Advancing, promoting and sharing knowledge of health through excellence in teaching, clinical practice and research into the prevention and treatment of illness

The impact of demographic and risk factor changes on coronary heart disease deaths in Beijing, 1999-2010.

Cheng, J; Zhao, D; Zeng, Z; Critchley, JA; Liu, J; Wang, W; Sun, J; Capewell, S (2009) The impact of demographic and risk factor changes on coronary heart disease deaths in Beijing, 1999-2010. BMC PUBLIC HEALTH, 9 (30). ISSN 1471-2458
SGUL Authors: Critchley, Julia

["document_typename_application/pdf; charset=binary" not defined] Published Version
Download (746kB) | Preview


BACKGROUND: Recent, dramatic increases in coronary heart disease (CHD) mortality in China can be mostly explained by adverse changes in major cardiovascular risk factors. Our study aimed to assess the potential impact of subsequent changes in risk factors and population ageing on CHD deaths in Beijing between 1999 and 2010. METHODS: The previously validated IMPACT model was used to estimate the CHD deaths expected in 2010, with treatment uptakes being held constant at levels measured in 1999, comparing three scenarios: a) taking into account the ageing of the population but assuming no further changes in major risk factor levels from 1999 or, b) if recent risk factor trends continued until 2010 or, c) if there was a 0.5% annual reduction in each risk factor. RESULTS: Population ageing alone would result in approximately 1990 additional deaths in 2010 compared with 1999, representing an increase of 27%. Continuation of current risk factor trends would result in approximately 3,015 extra deaths in 2010, [a 40% increase]; three quarters of this increase would be attributable to rises in total cholesterol levels. Thus, demographic changes and worsening risk factors would together result in a 67% increase in CHD deaths. Conversely, assumed 0.5% annual reductions in risk factors (a mean population level decline of 0.3 mmol/L for total cholesterol in both genders, and smoking prevalence declining by 3.0% for men and 4.1% for women, body mass index by 1.3 kg/m2 for men and 1.4 kg/m2 for women, diabetes prevalence by 0.4% in both genders, and diastolic blood pressure by 4.7 mmHg for men and 4.4 mmHg for women) would result in some 3,730 fewer deaths, representing a 23% decrease overall. These findings remained consistent in sensitivity analyses. CONCLUSION: CHD death rates are continuing to rise in Beijing. This reflects worsening risk factor levels, compounded by demographic trends. However, the adverse impact of population ageing on CHD burden could be completely offset by eminently feasible improvements in diet and smoking.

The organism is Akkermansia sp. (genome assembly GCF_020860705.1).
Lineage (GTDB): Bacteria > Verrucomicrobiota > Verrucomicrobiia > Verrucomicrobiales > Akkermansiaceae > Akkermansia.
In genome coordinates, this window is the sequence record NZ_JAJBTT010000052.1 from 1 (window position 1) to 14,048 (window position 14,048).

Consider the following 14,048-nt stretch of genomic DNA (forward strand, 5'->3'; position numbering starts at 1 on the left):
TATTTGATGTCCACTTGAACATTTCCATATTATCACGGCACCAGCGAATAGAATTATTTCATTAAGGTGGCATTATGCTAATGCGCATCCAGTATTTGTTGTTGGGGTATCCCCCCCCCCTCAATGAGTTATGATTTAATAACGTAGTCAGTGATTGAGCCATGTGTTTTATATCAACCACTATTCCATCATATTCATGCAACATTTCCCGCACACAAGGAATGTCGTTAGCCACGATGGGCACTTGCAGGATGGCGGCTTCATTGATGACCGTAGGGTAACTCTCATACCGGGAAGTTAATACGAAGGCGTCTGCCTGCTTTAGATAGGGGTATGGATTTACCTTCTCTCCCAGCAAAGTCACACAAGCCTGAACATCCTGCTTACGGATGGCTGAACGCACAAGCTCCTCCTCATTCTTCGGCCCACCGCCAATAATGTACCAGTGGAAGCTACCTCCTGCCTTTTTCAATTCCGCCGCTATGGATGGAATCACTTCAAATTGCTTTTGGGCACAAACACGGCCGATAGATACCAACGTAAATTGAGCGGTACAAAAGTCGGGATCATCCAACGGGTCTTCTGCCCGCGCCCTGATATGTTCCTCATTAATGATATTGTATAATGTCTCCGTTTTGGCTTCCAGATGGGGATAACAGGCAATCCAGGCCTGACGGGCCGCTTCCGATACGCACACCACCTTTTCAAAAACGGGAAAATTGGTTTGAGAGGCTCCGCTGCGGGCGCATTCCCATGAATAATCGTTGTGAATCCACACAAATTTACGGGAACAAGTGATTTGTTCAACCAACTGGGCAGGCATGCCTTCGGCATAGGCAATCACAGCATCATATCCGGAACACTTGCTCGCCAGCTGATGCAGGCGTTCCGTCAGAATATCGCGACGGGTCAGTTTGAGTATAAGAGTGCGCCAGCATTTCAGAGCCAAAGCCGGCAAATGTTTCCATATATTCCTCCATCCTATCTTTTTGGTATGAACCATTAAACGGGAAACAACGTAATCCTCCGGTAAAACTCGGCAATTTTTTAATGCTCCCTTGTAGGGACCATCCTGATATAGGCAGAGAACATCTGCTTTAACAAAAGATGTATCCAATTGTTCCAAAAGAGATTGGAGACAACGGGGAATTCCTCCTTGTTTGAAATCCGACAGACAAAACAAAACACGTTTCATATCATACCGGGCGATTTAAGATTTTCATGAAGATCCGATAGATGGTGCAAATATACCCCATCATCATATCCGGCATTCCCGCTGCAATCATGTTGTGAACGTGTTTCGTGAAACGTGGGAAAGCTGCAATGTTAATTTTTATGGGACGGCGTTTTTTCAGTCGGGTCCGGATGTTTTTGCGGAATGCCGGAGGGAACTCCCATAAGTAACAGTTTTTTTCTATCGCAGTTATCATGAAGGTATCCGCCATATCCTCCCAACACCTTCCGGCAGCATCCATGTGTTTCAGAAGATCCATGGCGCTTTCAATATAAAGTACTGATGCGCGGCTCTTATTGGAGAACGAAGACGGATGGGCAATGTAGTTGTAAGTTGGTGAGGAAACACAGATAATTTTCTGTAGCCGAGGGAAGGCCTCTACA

Item Type: Article
Additional Information: © 2009 Cheng et al; licensee BioMed Central Ltd. This is an Open Access article distributed under the terms of the Creative Commons Attribution License (, which permits unrestricted use, distribution, and reproduction in any medium, provided the original work is properly cited.
Keywords: Adult, Age Distribution, Aged, Cause of Death, China, Coronary Disease, Diabetes Mellitus, Female, Humans, Hypercholesterolemia, Hypertension, Male, Middle Aged, Multivariate Analysis, Prevalence, Probability, Registries, Retrospective Studies, Risk Factors, Sensitivity and Specificity, Severity of Illness Index, Sex Distribution, Smoking, Urban Population, Science & Technology, Life Sciences & Biomedicine, Public, Environmental & Occupational Health, MONICA PROJECT POPULATIONS, ALL-CAUSE MORTALITY, CARDIOVASCULAR-DISEASE, SMOKING-CESSATION, SERUM-CHOLESTEROL, EVENT RATES, DECLINE, CHINA, REDUCTION, TRENDS
SGUL Research Institute / Research Centre: Academic Structure > Population Health Research Institute (INPH)
Journal or Publication Title: BMC PUBLIC HEALTH
ISSN: 1471-2458
Related URLs:
22 January 2009Published
Web of Science ID: WOS:000263274100001
Download EPMC Full text (PDF)
Download EPMC Full text (HTML)
Publisher's version:

Actions (login required)

Edit Item Edit Item